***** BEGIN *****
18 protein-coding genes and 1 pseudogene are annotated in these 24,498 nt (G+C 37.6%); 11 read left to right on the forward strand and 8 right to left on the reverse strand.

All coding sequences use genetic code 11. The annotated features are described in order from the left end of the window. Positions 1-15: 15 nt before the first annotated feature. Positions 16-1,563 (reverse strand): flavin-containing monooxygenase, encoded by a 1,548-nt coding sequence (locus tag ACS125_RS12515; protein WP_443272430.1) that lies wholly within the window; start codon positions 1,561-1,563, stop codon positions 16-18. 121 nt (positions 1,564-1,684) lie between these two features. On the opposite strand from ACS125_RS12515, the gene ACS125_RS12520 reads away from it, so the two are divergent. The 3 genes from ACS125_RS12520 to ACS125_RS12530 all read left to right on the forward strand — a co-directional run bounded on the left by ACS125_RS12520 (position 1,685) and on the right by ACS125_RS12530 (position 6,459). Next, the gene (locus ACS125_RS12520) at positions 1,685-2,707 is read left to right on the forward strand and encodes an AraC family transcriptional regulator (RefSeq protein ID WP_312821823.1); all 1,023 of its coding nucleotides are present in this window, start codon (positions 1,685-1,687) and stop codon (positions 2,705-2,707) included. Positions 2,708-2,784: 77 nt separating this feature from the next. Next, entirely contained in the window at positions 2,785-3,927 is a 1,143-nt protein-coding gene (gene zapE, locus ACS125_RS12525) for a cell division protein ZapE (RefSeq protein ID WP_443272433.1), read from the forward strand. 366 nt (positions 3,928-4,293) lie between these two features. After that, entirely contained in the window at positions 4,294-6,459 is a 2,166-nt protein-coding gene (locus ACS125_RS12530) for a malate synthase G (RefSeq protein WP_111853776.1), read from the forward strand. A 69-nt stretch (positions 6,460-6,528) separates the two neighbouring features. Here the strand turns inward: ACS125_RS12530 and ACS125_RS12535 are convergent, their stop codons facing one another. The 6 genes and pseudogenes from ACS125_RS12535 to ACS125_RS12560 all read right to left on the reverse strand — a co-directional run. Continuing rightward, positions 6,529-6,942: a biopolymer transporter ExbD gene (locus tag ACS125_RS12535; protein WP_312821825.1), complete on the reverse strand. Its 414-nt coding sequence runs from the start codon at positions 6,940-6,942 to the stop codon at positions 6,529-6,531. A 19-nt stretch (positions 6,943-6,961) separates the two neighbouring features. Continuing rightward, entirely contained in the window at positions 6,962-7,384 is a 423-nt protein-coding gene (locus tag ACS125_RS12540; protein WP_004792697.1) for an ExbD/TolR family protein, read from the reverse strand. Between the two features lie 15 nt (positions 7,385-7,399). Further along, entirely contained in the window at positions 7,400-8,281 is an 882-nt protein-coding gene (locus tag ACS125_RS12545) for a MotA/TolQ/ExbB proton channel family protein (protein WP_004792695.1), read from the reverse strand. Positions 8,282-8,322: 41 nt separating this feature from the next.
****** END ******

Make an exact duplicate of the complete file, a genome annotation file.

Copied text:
18 protein-coding genes and 1 pseudogene are annotated in these 24,498 nt (G+C 37.6%); 11 read left to right on the forward strand and 8 right to left on the reverse strand.

All coding sequences use genetic code 11. The annotated features are described in order from the left end of the window. Positions 1-15: 15 nt before the first annotated feature. Positions 16-1,563 (reverse strand): flavin-containing monooxygenase, encoded by a 1,548-nt coding sequence (locus tag ACS125_RS12515; protein WP_443272430.1) that lies wholly within the window; start codon positions 1,561-1,563, stop codon positions 16-18. 121 nt (positions 1,564-1,684) lie between these two features. On the opposite strand from ACS125_RS12515, the gene ACS125_RS12520 reads away from it, so the two are divergent. The 3 genes from ACS125_RS12520 to ACS125_RS12530 all read left to right on the forward strand — a co-directional run bounded on the left by ACS125_RS12520 (position 1,685) and on the right by ACS125_RS12530 (position 6,459). Next, the gene (locus ACS125_RS12520) at positions 1,685-2,707 is read left to right on the forward strand and encodes an AraC family transcriptional regulator (RefSeq protein ID WP_312821823.1); all 1,023 of its coding nucleotides are present in this window, start codon (positions 1,685-1,687) and stop codon (positions 2,705-2,707) included. Positions 2,708-2,784: 77 nt separating this feature from the next. Next, entirely contained in the window at positions 2,785-3,927 is a 1,143-nt protein-coding gene (gene zapE, locus ACS125_RS12525) for a cell division protein ZapE (RefSeq protein ID WP_443272433.1), read from the forward strand. 366 nt (positions 3,928-4,293) lie between these two features. After that, entirely contained in the window at positions 4,294-6,459 is a 2,166-nt protein-coding gene (locus ACS125_RS12530) for a malate synthase G (RefSeq protein WP_111853776.1), read from the forward strand. A 69-nt stretch (positions 6,460-6,528) separates the two neighbouring features. Here the strand turns inward: ACS125_RS12530 and ACS125_RS12535 are convergent, their stop codons facing one another. The 6 genes and pseudogenes from ACS125_RS12535 to ACS125_RS12560 all read right to left on the reverse strand — a co-directional run. Continuing rightward, positions 6,529-6,942: a biopolymer transporter ExbD gene (locus tag ACS125_RS12535; protein WP_312821825.1), complete on the reverse strand. Its 414-nt coding sequence runs from the start codon at positions 6,940-6,942 to the stop codon at positions 6,529-6,531. A 19-nt stretch (positions 6,943-6,961) separates the two neighbouring features. Continuing rightward, entirely contained in the window at positions 6,962-7,384 is a 423-nt protein-coding gene (locus tag ACS125_RS12540; protein WP_004792697.1) for an ExbD/TolR family protein, read from the reverse strand. Between the two features lie 15 nt (positions 7,385-7,399). Further along, entirely contained in the window at positions 7,400-8,281 is an 882-nt protein-coding gene (locus tag ACS125_RS12545) for a MotA/TolQ/ExbB proton channel family protein (protein WP_004792695.1), read from the reverse strand. Positions 8,282-8,322: 41 nt separating this feature from the next.